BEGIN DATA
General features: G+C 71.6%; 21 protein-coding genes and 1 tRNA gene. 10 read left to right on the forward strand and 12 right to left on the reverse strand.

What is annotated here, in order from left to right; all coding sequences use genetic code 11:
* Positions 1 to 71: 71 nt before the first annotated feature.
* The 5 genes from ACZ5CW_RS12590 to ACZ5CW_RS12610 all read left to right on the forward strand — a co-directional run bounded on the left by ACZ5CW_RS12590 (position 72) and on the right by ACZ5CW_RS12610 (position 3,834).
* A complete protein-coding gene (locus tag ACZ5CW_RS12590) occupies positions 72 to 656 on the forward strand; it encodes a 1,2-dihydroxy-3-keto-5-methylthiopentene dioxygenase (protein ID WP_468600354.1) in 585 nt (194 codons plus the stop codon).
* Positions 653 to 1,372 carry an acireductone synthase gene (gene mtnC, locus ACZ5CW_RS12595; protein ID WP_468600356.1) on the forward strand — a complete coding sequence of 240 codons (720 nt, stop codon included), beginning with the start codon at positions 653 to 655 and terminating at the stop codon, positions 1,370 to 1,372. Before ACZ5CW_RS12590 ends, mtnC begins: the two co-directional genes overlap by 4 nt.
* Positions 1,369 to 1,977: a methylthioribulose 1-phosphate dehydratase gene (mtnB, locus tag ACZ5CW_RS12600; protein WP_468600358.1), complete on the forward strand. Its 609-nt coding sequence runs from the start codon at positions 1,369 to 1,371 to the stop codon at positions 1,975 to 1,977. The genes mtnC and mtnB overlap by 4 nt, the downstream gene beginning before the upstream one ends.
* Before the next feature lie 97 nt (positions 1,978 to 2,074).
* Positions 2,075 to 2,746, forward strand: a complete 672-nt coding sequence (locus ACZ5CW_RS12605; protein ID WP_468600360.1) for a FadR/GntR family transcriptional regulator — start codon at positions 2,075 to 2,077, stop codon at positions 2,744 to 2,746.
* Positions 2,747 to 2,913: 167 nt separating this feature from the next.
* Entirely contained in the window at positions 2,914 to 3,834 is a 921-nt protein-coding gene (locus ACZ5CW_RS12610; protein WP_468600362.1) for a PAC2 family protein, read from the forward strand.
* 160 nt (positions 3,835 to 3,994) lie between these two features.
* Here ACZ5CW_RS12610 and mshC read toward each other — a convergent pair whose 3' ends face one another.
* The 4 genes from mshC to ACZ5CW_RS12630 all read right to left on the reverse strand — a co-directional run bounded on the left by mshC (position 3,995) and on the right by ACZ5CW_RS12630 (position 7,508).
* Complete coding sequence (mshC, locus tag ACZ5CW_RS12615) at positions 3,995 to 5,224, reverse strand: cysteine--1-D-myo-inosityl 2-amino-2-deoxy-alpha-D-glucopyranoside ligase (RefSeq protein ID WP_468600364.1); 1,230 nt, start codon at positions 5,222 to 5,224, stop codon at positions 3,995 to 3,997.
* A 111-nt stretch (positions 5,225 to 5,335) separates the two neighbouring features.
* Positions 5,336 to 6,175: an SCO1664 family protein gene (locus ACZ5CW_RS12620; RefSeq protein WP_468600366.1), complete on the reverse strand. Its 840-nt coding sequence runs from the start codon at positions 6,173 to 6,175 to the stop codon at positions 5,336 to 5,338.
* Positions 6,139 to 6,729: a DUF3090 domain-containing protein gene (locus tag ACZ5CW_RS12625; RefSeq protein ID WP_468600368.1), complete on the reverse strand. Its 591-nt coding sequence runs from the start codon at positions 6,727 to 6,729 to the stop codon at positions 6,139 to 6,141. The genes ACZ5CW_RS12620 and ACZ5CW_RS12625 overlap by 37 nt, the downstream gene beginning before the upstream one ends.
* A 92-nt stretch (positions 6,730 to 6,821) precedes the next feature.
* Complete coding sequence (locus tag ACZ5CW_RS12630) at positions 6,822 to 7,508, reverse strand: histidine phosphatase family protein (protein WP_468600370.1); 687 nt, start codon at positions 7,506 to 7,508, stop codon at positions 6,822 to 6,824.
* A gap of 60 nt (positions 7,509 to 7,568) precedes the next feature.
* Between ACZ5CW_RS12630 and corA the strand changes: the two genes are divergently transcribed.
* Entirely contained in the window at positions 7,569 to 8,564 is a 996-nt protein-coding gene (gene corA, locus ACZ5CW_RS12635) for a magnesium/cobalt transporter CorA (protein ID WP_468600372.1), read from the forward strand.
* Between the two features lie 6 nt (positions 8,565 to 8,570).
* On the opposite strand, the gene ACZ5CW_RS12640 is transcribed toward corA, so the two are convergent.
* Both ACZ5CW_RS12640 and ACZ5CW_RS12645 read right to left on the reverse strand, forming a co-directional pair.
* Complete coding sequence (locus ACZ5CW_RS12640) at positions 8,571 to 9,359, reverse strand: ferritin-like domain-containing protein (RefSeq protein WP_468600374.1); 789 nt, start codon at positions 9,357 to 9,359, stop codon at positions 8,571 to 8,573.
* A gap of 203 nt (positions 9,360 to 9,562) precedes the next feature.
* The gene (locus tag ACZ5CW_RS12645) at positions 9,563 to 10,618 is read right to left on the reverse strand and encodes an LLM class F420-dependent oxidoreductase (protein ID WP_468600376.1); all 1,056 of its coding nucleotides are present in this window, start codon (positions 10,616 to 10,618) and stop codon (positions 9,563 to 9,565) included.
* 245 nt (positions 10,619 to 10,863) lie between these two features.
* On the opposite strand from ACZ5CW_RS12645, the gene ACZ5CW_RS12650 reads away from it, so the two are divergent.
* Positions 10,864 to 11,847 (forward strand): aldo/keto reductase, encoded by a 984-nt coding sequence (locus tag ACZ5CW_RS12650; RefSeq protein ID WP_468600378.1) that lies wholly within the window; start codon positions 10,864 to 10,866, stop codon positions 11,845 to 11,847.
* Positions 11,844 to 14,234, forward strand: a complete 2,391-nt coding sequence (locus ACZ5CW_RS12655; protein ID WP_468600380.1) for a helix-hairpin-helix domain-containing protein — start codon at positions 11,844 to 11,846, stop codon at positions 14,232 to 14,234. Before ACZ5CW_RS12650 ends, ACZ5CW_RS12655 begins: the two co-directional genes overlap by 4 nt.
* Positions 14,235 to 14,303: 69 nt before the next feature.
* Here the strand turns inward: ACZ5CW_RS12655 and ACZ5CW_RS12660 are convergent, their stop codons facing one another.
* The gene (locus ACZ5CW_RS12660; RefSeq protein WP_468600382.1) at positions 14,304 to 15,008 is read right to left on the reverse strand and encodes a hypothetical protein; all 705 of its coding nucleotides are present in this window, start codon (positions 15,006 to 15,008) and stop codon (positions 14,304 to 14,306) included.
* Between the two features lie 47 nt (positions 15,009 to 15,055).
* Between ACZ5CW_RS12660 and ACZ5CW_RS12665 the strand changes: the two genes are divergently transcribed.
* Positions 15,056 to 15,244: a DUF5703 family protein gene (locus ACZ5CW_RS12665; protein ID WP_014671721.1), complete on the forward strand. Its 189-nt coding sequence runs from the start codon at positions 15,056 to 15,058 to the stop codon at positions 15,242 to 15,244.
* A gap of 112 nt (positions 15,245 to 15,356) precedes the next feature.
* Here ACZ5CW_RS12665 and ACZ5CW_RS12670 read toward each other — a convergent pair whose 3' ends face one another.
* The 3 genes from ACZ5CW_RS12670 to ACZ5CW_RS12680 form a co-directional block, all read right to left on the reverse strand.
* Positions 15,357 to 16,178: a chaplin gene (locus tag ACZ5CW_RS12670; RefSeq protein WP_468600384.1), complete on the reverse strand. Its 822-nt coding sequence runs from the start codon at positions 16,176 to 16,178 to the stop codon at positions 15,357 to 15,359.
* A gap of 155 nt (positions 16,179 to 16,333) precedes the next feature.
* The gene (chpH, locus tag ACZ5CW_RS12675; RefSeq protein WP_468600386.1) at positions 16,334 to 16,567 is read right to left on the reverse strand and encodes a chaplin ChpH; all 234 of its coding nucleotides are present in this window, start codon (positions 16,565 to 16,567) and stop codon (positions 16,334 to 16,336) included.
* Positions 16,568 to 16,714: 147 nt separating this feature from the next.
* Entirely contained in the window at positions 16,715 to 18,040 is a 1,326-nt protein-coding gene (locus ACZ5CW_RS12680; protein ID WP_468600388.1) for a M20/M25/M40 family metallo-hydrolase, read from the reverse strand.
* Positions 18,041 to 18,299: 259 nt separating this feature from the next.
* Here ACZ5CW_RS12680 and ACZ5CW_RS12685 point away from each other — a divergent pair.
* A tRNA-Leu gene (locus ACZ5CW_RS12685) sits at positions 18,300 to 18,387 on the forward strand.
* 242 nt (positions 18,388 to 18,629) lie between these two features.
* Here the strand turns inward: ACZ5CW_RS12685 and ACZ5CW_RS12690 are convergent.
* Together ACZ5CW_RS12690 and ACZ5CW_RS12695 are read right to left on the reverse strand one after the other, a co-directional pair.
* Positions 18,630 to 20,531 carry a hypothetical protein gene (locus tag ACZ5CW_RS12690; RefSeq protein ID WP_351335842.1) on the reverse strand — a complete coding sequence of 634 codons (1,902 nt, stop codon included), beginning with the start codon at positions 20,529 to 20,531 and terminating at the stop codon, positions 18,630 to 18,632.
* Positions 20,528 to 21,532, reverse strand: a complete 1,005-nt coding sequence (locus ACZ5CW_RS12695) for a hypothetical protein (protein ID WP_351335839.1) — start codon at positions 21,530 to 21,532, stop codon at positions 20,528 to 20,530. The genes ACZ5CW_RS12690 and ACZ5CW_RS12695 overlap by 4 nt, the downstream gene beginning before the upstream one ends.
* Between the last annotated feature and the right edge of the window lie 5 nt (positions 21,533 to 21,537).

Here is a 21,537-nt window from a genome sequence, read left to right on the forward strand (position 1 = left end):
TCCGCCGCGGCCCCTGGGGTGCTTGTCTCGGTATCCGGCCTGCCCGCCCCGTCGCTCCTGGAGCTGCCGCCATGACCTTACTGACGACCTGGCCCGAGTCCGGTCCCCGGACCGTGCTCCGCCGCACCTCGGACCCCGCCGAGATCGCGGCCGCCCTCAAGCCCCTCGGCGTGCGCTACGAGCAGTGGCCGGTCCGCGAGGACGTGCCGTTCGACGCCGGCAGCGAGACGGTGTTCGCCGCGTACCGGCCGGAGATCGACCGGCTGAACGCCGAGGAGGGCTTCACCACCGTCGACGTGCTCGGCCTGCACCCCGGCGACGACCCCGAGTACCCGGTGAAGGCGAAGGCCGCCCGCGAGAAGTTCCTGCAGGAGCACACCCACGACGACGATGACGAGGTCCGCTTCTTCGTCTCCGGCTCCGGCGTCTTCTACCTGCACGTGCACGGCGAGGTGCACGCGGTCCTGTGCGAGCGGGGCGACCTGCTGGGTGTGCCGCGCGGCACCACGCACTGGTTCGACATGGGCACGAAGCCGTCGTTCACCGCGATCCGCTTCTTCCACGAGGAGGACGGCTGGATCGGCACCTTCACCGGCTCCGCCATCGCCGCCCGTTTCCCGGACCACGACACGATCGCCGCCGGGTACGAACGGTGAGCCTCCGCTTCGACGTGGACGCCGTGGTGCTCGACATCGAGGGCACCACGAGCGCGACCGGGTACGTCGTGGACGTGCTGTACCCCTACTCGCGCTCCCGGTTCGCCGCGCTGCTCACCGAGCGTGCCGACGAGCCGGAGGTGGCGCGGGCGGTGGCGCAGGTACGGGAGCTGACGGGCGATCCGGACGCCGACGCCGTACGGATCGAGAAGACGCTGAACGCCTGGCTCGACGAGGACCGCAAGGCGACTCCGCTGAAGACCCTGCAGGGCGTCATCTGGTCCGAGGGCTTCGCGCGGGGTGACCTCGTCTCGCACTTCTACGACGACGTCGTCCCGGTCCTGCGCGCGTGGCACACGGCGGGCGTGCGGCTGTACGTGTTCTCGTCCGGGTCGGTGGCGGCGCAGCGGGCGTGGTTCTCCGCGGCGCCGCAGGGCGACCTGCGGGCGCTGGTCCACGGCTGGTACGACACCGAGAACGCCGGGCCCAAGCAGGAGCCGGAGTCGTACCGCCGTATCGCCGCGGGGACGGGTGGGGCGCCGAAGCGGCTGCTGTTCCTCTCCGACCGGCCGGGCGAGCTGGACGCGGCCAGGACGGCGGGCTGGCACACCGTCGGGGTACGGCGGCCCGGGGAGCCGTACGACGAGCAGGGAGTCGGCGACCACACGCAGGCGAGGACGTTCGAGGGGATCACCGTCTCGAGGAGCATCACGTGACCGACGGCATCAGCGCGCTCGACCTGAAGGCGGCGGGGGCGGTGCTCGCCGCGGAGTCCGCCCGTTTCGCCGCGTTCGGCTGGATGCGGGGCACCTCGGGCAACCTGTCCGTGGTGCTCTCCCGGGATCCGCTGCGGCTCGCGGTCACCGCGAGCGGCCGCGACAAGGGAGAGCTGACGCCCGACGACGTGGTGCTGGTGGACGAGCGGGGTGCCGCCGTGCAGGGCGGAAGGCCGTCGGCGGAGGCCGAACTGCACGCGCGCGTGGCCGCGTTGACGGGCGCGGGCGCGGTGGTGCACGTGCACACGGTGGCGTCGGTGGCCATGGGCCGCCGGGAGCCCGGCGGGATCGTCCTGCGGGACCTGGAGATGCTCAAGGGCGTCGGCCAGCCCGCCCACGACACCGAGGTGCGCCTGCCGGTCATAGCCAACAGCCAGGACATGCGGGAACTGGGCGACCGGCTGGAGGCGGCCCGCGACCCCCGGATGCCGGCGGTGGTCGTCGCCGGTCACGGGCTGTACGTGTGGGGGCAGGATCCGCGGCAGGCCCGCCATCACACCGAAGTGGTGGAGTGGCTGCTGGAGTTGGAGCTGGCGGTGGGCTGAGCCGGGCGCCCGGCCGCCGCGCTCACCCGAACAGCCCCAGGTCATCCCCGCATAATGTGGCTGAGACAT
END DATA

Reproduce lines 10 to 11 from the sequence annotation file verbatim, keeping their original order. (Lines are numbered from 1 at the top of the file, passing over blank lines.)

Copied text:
* Positions 2,747 to 2,913: 167 nt separating this feature from the next.
* Entirely contained in the window at positions 2,914 to 3,834 is a 921-nt protein-coding gene (locus ACZ5CW_RS12610; protein WP_468600362.1) for a PAC2 family protein, read from the forward strand.